Homemade cakes raise regulation queries

September, 10/2016 - 09:00

Home-made moon cakes have become a favourite choice for city people in Hà Nội due to its affordable prices and diverse flavours.

Inspectors check moon cakes’ quality at the An Hòa Bakery in Hà Nội’s Đống Đa District. Homemade moon cakes have become a favourite in the capital city. — VNA/VNS Photo Dương Ngọc
Viet Nam News

HÀ NỘI — With affordable prices and diverse flavours, homemade moon cakes have become a favourite in the capital city. 

As the mid-Autumn Festival approaches, online cake shops—run by small-scale producers—are booming, advertising their products with a wide range of flavours and fresh ingredients.

Many consumers have switched to to homemade sweets away from mass-produced  products, calling the homemade goods more healthy, hygienic and safe.

Nguyễn Thu Trang, resident in Hà Nội’s Tôn Đức Thắng Street, said she no longer purchased the cakes from big companies, calling their flavours less delicious and fresh than the home-made ones.

“The expiry date of the mass-produced cakes last over a month, while the homemade that I’ve bought last only ten days. I was told that they have no preservatives or vacuum seal”.

“The taste of the cakes are totally different. They are sweet and small enough to enjoy the whole cake,” she said.

Moon cakes are a traditional treat for celebrants, especially children, during the fall celebration. Thus, she only bought cakes that were ensured the safety and hygiene criteria, she added.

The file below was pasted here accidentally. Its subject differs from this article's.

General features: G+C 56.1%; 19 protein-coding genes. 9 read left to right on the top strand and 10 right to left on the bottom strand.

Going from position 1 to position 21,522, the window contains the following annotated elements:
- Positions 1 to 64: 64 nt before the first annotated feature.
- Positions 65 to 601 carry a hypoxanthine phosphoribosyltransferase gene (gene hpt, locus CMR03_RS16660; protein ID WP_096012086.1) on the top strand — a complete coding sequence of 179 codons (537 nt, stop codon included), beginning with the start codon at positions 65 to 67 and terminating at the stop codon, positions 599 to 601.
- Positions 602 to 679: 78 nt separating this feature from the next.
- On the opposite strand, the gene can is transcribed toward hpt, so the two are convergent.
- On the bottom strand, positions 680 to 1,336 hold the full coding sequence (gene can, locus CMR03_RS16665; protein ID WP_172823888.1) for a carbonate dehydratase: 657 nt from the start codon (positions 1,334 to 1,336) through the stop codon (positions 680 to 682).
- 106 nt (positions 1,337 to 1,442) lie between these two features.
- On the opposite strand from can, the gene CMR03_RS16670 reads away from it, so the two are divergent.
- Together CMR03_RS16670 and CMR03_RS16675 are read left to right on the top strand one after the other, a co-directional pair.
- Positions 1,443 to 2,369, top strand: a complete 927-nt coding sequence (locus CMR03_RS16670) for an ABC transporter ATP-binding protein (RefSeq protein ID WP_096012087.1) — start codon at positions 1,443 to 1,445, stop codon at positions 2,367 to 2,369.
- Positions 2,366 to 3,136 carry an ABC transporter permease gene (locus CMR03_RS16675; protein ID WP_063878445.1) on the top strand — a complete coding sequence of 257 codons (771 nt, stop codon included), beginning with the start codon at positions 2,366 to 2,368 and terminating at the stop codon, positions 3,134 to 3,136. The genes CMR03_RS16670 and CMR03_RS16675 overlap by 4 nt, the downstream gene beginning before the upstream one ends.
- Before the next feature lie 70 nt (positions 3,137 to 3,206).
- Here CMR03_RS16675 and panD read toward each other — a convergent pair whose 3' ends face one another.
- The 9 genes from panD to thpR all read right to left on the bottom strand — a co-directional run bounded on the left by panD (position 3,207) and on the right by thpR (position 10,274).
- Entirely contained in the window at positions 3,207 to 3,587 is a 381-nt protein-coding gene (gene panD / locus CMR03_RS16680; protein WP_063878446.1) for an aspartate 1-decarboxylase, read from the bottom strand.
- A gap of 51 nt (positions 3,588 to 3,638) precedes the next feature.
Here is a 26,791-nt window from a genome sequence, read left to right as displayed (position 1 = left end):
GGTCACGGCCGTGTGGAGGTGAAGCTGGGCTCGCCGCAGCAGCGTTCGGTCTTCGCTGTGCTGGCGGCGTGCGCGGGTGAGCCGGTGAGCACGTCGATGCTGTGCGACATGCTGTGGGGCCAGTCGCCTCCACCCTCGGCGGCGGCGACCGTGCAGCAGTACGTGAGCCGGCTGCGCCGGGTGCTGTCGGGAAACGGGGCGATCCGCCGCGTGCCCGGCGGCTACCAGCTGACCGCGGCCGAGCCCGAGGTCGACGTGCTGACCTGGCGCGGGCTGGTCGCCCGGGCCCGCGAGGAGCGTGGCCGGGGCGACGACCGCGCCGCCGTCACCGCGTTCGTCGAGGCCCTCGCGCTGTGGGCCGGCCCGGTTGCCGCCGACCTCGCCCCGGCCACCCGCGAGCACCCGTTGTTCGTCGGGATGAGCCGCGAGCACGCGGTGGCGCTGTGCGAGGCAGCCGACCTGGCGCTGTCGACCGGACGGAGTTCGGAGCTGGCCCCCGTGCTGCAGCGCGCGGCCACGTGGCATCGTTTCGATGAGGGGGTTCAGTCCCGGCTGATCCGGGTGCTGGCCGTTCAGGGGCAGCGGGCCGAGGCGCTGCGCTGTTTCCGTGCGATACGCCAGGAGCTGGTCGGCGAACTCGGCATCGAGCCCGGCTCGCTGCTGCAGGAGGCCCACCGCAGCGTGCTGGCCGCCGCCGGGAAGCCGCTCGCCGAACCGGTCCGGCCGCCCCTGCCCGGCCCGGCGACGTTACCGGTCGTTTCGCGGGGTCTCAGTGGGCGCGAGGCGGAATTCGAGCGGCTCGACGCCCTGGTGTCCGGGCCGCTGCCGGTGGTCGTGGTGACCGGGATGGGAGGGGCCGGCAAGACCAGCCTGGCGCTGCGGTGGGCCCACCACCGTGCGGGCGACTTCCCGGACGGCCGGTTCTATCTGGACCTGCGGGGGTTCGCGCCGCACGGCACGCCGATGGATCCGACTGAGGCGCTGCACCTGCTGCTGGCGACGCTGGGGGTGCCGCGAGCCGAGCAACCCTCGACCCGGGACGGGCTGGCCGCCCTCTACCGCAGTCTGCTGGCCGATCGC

However, not all home-made cakes are safe.

Nguyễn Thanh Phong, head of the Ministry of Health’s Food Safety and Hygiene Department, said that big enterprise moon cakes must be tested for quality and granted food safety certificates before being sold at the market.

In the meantime, most home-made products did not face regulation, posing risks for consumers’ health, he said.  

Along Hàng Buồm Street, a street known for selling sweets, or Đồng Xuân and Hôm markets, raw materials for moon cakes of baked or sticky rice ones are available.

Tens of fillings, ranging from expensive ones—like fish fins and barbeque chicken—to the traditional bean paste, salted eggs, sausage, lotus seeds, and jam are displayed outdoor. Powder to make the cover of the cakes is put into a plastic bag without the labelling of origin, expiry dates or information on manufacturers.

A shop owner at Đồng Xuân Market said that raw materials are divided into small bags and are cheap and easy to sell.

Explaining the lack of labelling, she said raw materials were packed in big bags, and sellers usually divided them into small ones, thus were not labelled.

She added that all of her products were home-made, and they were just done to serve this moon festival. Thus, she maintained that everything was safe and fresh.

Under reporters’ observation, grinded lotus seed for the filling of cake is sold at VNĐ130,000 per kilo while raw dry seed is VNĐ100,000 ($4.3). The sausage is sold at VNĐ80,000 per kilo while pork is VNĐ90,000 ($3.9) per kilo. Each kilo can make between 20 and 30 cakes.

Vũ Thanh Thủy, deputy head of the market’s management board, said that traders only sold raw materials of moon cakes for some days before the moon festival.

The board has worked with the city’s market watch to disseminate traders information concerning the food safety and hygiene regulations and inspections, but she admitted that the task was still loose.

Nguyễn Văn Tiến, doctor at the National Institute of Nutrition, said that consumers could hardly tell whether the cakes were made from hygienic materials or not. It could bring risks of food poison for consumers without having signs.

He suggested that consumers should carefully choose home-made cakes to assure their safety. Any products, traditionally or industrially-made, must have proper labelling as required. — VNS